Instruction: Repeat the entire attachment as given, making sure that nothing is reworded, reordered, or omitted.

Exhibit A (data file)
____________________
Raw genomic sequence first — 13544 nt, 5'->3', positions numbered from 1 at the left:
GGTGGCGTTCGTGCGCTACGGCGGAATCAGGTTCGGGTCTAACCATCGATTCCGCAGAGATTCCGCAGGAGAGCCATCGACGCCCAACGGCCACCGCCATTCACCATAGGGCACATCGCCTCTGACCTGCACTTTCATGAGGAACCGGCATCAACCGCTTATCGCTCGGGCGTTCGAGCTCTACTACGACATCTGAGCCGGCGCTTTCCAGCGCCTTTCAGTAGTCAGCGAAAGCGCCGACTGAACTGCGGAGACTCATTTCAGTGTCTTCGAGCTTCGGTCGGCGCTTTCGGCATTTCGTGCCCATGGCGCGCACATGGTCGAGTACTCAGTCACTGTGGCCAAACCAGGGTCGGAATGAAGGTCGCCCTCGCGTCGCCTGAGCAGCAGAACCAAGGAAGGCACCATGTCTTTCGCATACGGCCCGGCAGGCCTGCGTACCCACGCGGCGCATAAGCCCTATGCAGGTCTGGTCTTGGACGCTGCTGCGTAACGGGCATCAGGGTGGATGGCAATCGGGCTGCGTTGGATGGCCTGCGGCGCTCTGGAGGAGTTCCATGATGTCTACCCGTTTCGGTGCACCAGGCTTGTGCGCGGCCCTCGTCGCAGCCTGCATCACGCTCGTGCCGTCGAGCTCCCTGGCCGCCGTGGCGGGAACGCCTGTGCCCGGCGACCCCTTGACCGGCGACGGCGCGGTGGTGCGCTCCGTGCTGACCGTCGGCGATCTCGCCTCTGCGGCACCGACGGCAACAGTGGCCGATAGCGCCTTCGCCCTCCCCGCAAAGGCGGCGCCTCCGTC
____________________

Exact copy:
Raw genomic sequence first — 13544 nt, 5'->3', positions numbered from 1 at the left:
GGTGGCGTTCGTGCGCTACGGCGGAATCAGGTTCGGGTCTAACCATCGATTCCGCAGAGATTCCGCAGGAGAGCCATCGACGCCCAACGGCCACCGCCATTCACCATAGGGCACATCGCCTCTGACCTGCACTTTCATGAGGAACCGGCATCAACCGCTTATCGCTCGGGCGTTCGAGCTCTACTACGACATCTGAGCCGGCGCTTTCCAGCGCCTTTCAGTAGTCAGCGAAAGCGCCGACTGAACTGCGGAGACTCATTTCAGTGTCTTCGAGCTTCGGTCGGCGCTTTCGGCATTTCGTGCCCATGGCGCGCACATGGTCGAGTACTCAGTCACTGTGGCCAAACCAGGGTCGGAATGAAGGTCGCCCTCGCGTCGCCTGAGCAGCAGAACCAAGGAAGGCACCATGTCTTTCGCATACGGCCCGGCAGGCCTGCGTACCCACGCGGCGCATAAGCCCTATGCAGGTCTGGTCTTGGACGCTGCTGCGTAACGGGCATCAGGGTGGATGGCAATCGGGCTGCGTTGGATGGCCTGCGGCGCTCTGGAGGAGTTCCATGATGTCTACCCGTTTCGGTGCACCAGGCTTGTGCGCGGCCCTCGTCGCAGCCTGCATCACGCTCGTGCCGTCGAGCTCCCTGGCCGCCGTGGCGGGAACGCCTGTGCCCGGCGACCCCTTGACCGGCGACGGCGCGGTGGTGCGCTCCGTGCTGACCGTCGGCGATCTCGCCTCTGCGGCACCGACGGCAACAGTGGCCGATAGCGCCTTCGCCCTCCCCGCAAAGGCGGCGCCTCCGTC